It such a pleasure to learn that my culture is actually absolutely vibrantly being talked about some where more especially on this page. Proudly an Acoli.
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Aug 4, 2016 @ 4:04 am
how do they practice marriage, funerals ,birth of twins ,iniciation?
Lapicha Grace John
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Dec 29, 2016 @ 7:07 am
I am so great full to come across to know that my language is alive and our history and traditions still flowing. I got a big heart to teach the little children in reading and writing in Acholi. But I know little as far as I could remember the beginner book, that goes A E I O U, ba be bi Bo bu and so on. Help required please. My Thanks goes to all those who gives their spirit to runs this Acholi Forum.
Tabu Lee Daniel
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Feb 14, 2018 @ 6:06 am
Thanks so much for Such information, it's time enough for Us (The Acholi) to start putting things down in writings. It had been very difficult for me always to write Scientific Papers when it come to Cultural Issues as far as Acholi is concern, the most recent, I was asked by my Lecture of Wisdom Literature to write Taboos and Proverbs concerning Sexual Morality of my Tribe (Acholi), giving its literary and deeper/ hidden meaning. I can very well when it come to reflection papers.
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Aug 18, 2018 @ 2:02 am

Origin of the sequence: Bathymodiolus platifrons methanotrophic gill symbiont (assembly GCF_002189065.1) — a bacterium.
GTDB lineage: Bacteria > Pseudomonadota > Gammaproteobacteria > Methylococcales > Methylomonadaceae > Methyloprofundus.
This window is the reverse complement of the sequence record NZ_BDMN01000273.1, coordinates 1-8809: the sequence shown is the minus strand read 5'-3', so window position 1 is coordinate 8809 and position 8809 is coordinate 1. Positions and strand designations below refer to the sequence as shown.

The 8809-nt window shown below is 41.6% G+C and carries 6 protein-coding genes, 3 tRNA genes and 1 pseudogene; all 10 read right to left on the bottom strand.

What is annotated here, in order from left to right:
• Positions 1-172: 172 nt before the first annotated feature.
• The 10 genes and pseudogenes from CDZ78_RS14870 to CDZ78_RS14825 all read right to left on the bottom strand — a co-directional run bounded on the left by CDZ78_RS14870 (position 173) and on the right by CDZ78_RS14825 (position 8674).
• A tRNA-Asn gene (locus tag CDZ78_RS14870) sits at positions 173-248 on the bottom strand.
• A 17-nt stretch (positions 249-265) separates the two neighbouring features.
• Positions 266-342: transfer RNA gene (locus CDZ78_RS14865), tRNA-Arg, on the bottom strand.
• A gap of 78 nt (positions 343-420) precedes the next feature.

I think the Acholi might be more ancient than we have been led to believe. More than 500 years of slavery and interfering with our minds have gotten the better of us. I think Joli/Mjoli in South Africa is related to Acholi/Acoli or Shuli/Mdluli. In Bantu languages, and Luos are bantu regardless of the nonsensical delineation given by whites of who is semitic and nilotic or hamite. An aside, Israelite tribes mixed with Hamites (Canaan was a land of Hamites - Gergashites, Hovites, Hittites, Sidon etc.), Kushites (The queen of Sheba was Kushite and she lived in Israel - in Juda to be exact and many more - Zepho (means gift as in South African Sipho or Zipho) an Edomite, son of Eliphaz, son of Esau (amambomvu/mpofu - the red people) rued over a Kushite nation, Moses also ruled over a Kushite nation for more than 30 years after leaving Egypt the first time even though he did not mate with their queen as she was a devil-worshipper), we even mixed with the whites/Japhethites of Tyre - what is called indian people today. Also, South Africa has Luos amongst the Zulu, Mpondo, Xhosa and definitely amongst the Vendas - they call their khanda or head village Luonde - they were mostly traders and smiths in one or other thing and lived in Sena, MOzambique - a Luo/Mpondo/Mpoto/Mpundu/Mbuthu-Tonga (matriarchal ancestry town - you had TokaLeya and Tonga-Tshali, Tonga-Tembe (Which I think is Terah - father of Abraham) tribes there etc. in those towns) tribe/Town. The LuoMy research has shown me that the Mjoli/Moholi/Acholi were initially a Levite tribe descendent from Moholi, son of Merari, son of Levi, son of Jacob, son of Isaac, son of Abraham. This is over 3,000 years ago. We have kept the same names of the tribes since God left us. The Levite origin will also explain the debilitating levels of witchcraft. You guys dress exactly like the Zulus/MaChi or Mpondo or Mpondomise/Phuthing. They are all Zulu and you are Zulu - Zulu comes from Sulumane/Solomon. King of the combined Kingdom of the Sulus/Zulus(Ya)Kriba/(Mu)Kariba/(Ya)Kubu/Kubung/(Ye)Kuvu/(Ye)Kobi/(Ya)Kova/(Ya)Gova/(He)Gaba/(Ya)Khaba/(Ya)Khama/(Yo)Ruba/(Yo)Luba/Geba/(He)Gebe or Jacob Monosolo - which means Kings of the Solos, in Africa, especially amongst the Sotho tribes - nomadic pastoralists and traders/arabs - where Solo is Sulu and then Zulu/Julu/Gulu/Hulu/Tulu/Zuru/Juru/Guru/Huru/Turu/Zolo/Jolo/Golo/Holo/Tolo or Zoro/Joro/Goro/Horo/Tooro/Toro and Tondo/Tundu/Zondo/Zundu, similarly, G = K etc. etc. These are all indication of Zulu people. Zulu is not what white people taught us. It was what Israelites called themselves such as in the name Zorobabel. Also, Hebrew script does not have vowels so white people put in their own vowels from guesstimates, for instance Zulu/Zoro would be written Z-r-. Anyway, I believe the Mpondos, of which Joli, is a part, was a Portuguese (Putu-Kisii) or Moro/Moroe or Moroa/Morwa garrison after being defeated in Portugal (or Putunkala - nkala = ngara or negara or negra = negro) or South America or even in North Africa and came down to Africa to disrupt and conquer the land. But I think as soon as they came to Sofala and saw that they were fighting against their own, there was mutiny and they settled and ruled the land. They also made very good deals with colonialists in all areas in Africa it seems. South Africa has all the tribes of Africa living there, just like Nigeria. And they are still coming. I see you have Lakwena as a surname - we have Mokoena and Ngwenya, they were called bushmen in South Africa but they are in general Kru-Kweny or Gikuyu-Ngweni or Hungwe (Zimbabwe), they are related to Dlamini-Ngwane clan KaMasumpa and the Shongwa or Hlongwa or Songo/Shongo or Mhlongo clan of Bakabhebhe. I have more linkages. In my country this clan is called Mambo-Kisii/ Mambo-Nkosi or they would be called Ekossi in Cameroon/Gabon.